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Lionsgate mimics Barbenheimer with Saw Patrol

Lionsgate+mimics+Barbenheimer+with+Saw+Patrol
Chenya Kwon

A double feature consisting of a brighter, more innocent film starring a piece of well–known children’s media in conjunction with a darker, more violent movie starring a man with a gut-dropping kill count reaches the end of its showing after nearly five weeks in theaters.

No, this double feature is not Barbenheimer — this is Saw Patrol.
The combination includes Saw X, the next installment in the fictional serial killer Jigsaw’s franchise, and PAW Patrol: The Mighty Movie, another movie adaptation of the beloved children’s animated show. Initially, the duo had separate release dates, however, their studio, Lionsgate, decided to release both movies on Sep. 29 by changing Saw X’s original date of Oct. 27, according to Wesley Stenzel in “The next Barbieheimer? Saw X moves release date to compete with PAW Patrol” on ew.com. The studio also tweeted “One ticket to SAW PATROL, please”  on July 20, 2023 to bring attention to the pairing of the two films.

In contrast to Barbenheimer’s unprecendented, viewer based origins, Saw Patrol appears to be an intentional combination from its own studio. For some, these Barbenheimer–inspired marketing strategies may be beneficial for the film industry and its viewers.

“Any tactic that’s going to bring people to theaters is really important,” said Film Club president Jackson Scarbrough ‘24. “We need movie theaters to be kept alive. They employ people. Memories are made there; my fondest memories of childhood are going in and seeing movies in theaters. It brings a really different experience to movie–watching.”

Others maintain concerns about the seemingly financially–based motivation and its effects on the industry’s future products.

“Right now, the film industry has increasingly focused only on views,” said Film Club vice president Elizabeth Cannon ‘24. “It seems like to me, it is only to increase the money they generate. To me, it detracts from the artistic quality. I think it implies that the film industry is going in a direction where it seems to be less creative.”

Despite following the same marketing strategy, Saw Patrol may not be as significant if it is not able to reach the success of its predecessor.

After just over a month since release, the box office results fall short of Barbenheimer’s numbers. Worldwide, Saw X and PAW Patrol earned $81.55 million and $166.41 million respectively for a grand total of $247.96 million, according to www.boxofficemojo.com. In stark contrast, Barbie and Oppenheimer alone surpassed Saw Patrol’s sum with $1.44 billion and $946.84 million earnings respectively. Together, Barbenheimer saw sales of $2.38 billion. Though Saw X and PAW Patrol will continue to have showings until Nov. 2, it appears vastly unlikely that the double feature will come close to its predecessor’s success.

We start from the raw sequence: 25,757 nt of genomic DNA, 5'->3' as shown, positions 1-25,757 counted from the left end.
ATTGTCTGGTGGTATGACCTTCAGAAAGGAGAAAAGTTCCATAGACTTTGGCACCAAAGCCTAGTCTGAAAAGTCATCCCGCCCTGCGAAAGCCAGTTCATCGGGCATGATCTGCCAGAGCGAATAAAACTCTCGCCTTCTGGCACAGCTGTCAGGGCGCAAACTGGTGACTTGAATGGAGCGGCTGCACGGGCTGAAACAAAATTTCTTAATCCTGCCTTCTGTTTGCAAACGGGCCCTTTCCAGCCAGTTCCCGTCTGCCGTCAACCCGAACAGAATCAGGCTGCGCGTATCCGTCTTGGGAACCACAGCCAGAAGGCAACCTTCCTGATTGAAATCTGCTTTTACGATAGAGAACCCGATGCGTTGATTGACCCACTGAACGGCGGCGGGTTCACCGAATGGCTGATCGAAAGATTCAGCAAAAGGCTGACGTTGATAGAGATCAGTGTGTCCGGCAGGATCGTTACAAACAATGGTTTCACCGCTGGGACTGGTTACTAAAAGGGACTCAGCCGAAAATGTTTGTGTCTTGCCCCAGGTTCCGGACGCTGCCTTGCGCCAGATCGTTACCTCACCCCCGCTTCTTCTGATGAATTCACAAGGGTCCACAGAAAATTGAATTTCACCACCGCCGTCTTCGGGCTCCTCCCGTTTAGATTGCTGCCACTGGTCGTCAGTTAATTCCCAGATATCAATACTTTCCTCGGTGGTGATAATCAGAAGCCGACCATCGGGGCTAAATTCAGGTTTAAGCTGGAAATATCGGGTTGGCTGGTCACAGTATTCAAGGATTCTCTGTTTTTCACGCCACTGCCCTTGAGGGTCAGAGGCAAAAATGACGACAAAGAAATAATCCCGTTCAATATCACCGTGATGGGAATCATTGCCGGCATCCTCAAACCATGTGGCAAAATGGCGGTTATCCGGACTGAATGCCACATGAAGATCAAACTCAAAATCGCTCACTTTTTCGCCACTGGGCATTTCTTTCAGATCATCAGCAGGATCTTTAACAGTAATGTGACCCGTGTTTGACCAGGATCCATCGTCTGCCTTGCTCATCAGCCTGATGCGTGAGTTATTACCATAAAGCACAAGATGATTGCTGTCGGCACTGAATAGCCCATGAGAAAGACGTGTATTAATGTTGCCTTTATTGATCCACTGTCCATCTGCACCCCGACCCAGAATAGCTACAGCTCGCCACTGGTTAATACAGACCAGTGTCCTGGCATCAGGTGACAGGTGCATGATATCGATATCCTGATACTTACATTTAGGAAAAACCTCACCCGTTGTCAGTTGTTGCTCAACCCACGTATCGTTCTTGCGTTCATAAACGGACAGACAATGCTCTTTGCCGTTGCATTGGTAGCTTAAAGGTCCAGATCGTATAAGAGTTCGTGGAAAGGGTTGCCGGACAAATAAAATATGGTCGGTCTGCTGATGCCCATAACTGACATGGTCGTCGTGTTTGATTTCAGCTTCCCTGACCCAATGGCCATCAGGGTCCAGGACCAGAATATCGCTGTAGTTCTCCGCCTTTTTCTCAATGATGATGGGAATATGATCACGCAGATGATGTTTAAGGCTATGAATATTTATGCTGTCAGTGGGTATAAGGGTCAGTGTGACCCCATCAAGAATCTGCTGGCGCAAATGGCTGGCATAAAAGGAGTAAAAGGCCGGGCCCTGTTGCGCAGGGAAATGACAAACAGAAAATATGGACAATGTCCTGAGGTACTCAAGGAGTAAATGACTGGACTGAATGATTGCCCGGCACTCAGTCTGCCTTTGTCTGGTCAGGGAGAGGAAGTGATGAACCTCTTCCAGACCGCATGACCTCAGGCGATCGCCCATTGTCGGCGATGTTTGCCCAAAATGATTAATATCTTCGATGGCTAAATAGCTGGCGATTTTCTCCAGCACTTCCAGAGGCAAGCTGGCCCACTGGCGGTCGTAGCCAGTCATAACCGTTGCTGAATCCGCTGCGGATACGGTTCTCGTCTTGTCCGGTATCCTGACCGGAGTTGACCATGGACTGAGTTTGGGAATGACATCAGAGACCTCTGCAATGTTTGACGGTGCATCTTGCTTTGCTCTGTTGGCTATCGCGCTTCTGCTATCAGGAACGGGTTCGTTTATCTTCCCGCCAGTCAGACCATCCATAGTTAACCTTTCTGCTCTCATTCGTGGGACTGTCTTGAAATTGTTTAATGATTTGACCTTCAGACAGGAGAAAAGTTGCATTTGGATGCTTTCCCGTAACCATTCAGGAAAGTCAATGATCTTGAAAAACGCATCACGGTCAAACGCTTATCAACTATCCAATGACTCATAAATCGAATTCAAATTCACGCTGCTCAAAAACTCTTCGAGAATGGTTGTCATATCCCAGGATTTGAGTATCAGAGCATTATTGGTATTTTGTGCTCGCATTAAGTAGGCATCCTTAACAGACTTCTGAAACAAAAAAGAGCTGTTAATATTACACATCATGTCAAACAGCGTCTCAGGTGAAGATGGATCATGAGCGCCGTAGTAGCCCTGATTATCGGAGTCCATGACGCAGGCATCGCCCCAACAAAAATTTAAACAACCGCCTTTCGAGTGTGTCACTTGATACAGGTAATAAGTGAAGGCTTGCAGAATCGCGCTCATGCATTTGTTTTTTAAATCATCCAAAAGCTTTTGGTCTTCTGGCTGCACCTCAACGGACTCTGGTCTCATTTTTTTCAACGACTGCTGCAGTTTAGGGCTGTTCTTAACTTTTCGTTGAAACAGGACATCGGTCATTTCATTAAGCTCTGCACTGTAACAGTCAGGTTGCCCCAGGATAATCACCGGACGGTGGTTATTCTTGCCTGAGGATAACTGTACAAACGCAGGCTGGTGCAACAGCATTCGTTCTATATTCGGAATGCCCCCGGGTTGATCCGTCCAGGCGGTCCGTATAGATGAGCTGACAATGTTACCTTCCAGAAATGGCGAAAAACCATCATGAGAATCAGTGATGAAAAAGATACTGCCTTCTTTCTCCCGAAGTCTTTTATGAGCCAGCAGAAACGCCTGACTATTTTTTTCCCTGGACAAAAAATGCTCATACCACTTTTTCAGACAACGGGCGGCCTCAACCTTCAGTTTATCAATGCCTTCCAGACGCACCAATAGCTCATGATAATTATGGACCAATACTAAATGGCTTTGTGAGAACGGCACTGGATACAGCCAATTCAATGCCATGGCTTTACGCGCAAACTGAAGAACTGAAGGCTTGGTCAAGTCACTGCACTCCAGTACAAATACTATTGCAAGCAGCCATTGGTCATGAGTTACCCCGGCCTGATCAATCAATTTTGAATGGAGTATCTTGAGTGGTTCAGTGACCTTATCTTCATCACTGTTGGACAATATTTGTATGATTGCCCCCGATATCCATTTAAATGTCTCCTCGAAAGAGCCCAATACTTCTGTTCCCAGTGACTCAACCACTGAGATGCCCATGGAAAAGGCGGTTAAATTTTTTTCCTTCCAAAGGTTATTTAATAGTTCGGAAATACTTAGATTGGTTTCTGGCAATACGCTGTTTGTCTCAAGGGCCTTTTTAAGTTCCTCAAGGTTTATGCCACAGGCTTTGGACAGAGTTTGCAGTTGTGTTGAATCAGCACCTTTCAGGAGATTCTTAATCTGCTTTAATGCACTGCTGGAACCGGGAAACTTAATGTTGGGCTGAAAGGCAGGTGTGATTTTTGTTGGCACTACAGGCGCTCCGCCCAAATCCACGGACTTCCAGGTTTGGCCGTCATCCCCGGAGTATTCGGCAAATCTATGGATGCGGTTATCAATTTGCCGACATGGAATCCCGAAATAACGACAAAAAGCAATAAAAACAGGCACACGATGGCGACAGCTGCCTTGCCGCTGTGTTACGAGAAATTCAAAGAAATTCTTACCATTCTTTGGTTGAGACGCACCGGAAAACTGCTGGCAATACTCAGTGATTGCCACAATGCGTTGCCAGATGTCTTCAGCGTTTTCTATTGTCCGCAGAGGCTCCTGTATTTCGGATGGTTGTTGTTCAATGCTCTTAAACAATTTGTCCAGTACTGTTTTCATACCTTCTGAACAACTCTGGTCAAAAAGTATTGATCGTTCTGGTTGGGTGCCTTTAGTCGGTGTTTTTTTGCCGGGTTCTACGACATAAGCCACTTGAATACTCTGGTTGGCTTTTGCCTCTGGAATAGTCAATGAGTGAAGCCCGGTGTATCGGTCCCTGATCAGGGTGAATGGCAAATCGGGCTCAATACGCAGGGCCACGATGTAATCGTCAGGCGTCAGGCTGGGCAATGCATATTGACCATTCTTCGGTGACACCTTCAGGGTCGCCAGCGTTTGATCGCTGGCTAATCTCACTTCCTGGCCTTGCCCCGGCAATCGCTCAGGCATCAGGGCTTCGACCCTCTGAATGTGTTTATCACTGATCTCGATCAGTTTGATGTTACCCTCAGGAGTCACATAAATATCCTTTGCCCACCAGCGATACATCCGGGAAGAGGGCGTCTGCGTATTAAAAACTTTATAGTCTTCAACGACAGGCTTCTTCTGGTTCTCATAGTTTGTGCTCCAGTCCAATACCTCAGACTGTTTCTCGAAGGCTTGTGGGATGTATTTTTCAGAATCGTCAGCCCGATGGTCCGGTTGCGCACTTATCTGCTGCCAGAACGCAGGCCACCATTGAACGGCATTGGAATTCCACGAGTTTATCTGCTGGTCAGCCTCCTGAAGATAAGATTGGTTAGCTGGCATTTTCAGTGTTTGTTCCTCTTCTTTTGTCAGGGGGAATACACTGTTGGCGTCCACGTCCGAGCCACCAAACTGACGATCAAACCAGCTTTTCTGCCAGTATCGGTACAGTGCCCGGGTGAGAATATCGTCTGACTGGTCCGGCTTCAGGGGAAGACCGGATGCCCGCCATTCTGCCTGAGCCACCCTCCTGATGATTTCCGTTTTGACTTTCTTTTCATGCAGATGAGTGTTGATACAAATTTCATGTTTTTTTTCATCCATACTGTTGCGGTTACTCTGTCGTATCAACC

Many predict there are some inherent characteristics to Barbenheimer that Saw Patrol lacks which has prevented the latter from reaching the same heights. One such factor may be the lack of directors’ reputation paired with minimal novelty for viewers.

Oppenheimer was directed by a Christopher Nolan, and Barbie is such a well–known and huge brand,” said Cannon. “Now, with Saw and PAW Patrol, it’s trying to recreate something that already happened, and I don’t think it’s going to have the same result.”

Others believe that the issue stems from stark differences in the intended audience for each film.

“At the very least, [Barbie and Oppenehimer have] a teens–and–up demographic,” said Matthew Carrillo, 10H and 11CP English teacher. “Whereas, [with] something like Saw Patrol, you have a kids’ movie geared for seven and younger with a very hardcore horror movie.”

Though Saw Patrol experienced lackluster results, moviegoers still worry that studios will continue to pursue mediocre adaptations of prior successes, ultimately depriving fans of engaging films.

“I’m hoping studios won’t get the wrong idea over what made Barbie and Oppenheimer so special,” said Carrillo. “We don’t love Barbie because it was a toy. [Yet,] they’re making a bunch of Mattel product movies … That’s not really what I’m looking for. What audiences really crave is movies with a unique voice, and that’s what both of those movies were.”

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About the Contributor
Chenya Kwon, Staff Writer
My name is Chenya Kwon, and I am a staff writer on The Arrow. My favorite part about journalism is being able to interview people. Hearing about opinions, experiences, and stories firsthand makes the stories we write about feel so much more alive and impactful. Outside of journalism, I divvy up my time between cuddling with my cat Buster, painting, and watching my favorite Netflix shows.
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